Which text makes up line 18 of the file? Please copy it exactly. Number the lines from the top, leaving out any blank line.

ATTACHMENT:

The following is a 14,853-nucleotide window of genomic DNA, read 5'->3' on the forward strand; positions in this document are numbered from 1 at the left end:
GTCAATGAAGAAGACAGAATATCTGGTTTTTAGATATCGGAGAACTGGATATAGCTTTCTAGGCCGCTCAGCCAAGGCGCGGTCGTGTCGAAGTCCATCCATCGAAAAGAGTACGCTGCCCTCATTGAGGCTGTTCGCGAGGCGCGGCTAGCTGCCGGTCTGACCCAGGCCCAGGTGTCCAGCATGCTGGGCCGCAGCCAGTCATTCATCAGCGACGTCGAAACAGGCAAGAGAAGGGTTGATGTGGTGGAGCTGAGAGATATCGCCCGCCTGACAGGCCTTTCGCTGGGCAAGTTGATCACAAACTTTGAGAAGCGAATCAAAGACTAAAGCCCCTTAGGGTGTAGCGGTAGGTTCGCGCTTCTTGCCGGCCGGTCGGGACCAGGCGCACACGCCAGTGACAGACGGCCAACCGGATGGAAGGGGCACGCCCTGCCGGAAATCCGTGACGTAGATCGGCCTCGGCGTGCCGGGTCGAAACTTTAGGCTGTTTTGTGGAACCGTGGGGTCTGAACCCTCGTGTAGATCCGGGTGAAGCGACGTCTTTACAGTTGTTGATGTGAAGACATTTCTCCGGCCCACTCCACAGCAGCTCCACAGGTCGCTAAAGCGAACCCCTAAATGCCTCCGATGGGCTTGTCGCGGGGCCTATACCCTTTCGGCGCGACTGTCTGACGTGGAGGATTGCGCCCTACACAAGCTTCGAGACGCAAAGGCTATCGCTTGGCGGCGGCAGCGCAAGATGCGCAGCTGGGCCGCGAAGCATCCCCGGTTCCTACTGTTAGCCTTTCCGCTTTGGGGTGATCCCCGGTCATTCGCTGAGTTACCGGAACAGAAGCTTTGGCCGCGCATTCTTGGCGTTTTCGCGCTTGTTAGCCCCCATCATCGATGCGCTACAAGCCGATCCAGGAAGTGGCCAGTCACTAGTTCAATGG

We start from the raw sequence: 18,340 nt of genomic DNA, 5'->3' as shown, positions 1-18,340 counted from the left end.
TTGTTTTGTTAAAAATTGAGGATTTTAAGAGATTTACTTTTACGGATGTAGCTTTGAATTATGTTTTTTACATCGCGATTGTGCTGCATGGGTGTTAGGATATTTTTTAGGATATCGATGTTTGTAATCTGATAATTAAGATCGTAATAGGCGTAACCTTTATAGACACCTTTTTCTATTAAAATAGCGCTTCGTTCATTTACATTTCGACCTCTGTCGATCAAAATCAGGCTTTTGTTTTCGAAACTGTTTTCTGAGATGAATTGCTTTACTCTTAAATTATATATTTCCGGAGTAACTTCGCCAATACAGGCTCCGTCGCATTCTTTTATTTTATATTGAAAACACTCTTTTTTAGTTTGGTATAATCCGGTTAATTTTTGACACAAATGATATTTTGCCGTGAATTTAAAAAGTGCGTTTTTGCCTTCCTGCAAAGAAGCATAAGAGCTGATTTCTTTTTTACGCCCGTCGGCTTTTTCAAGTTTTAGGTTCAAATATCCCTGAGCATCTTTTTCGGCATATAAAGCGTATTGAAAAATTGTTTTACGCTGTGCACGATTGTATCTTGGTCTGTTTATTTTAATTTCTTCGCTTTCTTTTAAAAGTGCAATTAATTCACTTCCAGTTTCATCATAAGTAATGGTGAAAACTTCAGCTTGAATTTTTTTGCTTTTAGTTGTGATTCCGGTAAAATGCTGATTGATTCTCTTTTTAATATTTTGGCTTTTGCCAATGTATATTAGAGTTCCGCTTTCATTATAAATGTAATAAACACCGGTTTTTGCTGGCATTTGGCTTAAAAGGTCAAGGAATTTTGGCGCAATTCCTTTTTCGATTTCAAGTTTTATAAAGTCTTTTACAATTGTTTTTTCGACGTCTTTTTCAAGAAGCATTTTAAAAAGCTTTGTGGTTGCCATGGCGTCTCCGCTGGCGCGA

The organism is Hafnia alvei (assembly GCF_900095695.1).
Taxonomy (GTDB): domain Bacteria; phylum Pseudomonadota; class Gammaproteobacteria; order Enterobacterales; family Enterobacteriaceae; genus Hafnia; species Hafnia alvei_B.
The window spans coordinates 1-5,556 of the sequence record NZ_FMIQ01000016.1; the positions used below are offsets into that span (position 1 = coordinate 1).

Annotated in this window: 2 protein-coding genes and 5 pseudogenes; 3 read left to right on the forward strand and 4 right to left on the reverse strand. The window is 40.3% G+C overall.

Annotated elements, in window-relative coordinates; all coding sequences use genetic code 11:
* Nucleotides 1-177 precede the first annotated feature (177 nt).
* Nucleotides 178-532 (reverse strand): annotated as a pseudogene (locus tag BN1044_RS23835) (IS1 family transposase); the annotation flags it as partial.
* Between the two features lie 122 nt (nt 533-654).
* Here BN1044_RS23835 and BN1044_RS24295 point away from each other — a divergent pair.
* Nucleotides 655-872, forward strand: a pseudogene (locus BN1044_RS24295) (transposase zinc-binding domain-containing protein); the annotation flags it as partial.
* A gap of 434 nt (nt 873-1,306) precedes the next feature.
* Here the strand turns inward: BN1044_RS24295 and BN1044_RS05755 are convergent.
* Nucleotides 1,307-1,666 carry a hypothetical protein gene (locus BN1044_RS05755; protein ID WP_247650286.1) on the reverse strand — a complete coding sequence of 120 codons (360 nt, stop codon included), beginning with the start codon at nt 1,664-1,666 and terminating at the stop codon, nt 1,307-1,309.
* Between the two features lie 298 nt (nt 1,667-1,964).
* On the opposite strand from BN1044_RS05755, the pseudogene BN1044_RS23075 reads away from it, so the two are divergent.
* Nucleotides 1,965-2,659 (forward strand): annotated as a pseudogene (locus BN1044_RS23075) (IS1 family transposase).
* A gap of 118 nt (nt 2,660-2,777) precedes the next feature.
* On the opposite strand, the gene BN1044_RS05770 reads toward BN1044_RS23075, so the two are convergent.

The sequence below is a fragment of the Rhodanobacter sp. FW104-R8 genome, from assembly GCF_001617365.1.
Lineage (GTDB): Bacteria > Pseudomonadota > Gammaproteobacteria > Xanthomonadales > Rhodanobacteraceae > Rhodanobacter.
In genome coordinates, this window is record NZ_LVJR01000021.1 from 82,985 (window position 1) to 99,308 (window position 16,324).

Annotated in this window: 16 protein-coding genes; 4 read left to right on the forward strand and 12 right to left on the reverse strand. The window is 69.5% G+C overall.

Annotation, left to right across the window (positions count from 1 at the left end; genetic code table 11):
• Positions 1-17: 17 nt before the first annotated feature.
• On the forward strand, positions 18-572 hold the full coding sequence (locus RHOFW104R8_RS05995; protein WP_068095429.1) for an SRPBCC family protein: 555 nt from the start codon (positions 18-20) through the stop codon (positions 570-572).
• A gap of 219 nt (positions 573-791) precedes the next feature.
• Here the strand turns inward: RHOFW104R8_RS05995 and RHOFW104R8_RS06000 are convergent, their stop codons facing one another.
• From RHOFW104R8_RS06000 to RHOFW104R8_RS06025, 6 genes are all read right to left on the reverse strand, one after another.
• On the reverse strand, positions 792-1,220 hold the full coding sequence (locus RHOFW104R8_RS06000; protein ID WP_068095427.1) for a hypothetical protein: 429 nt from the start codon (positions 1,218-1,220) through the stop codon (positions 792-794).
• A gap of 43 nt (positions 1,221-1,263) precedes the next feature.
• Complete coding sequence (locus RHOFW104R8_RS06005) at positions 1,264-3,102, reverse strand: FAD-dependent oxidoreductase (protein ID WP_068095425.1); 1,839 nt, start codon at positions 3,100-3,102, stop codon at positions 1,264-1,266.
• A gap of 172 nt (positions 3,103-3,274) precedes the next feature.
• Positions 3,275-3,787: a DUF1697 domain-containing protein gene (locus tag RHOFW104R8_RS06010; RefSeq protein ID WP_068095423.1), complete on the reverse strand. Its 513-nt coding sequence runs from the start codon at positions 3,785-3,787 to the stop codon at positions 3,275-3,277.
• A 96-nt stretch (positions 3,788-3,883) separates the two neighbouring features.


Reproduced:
* Between the two features lie 298 nt (nt 1,667-1,964).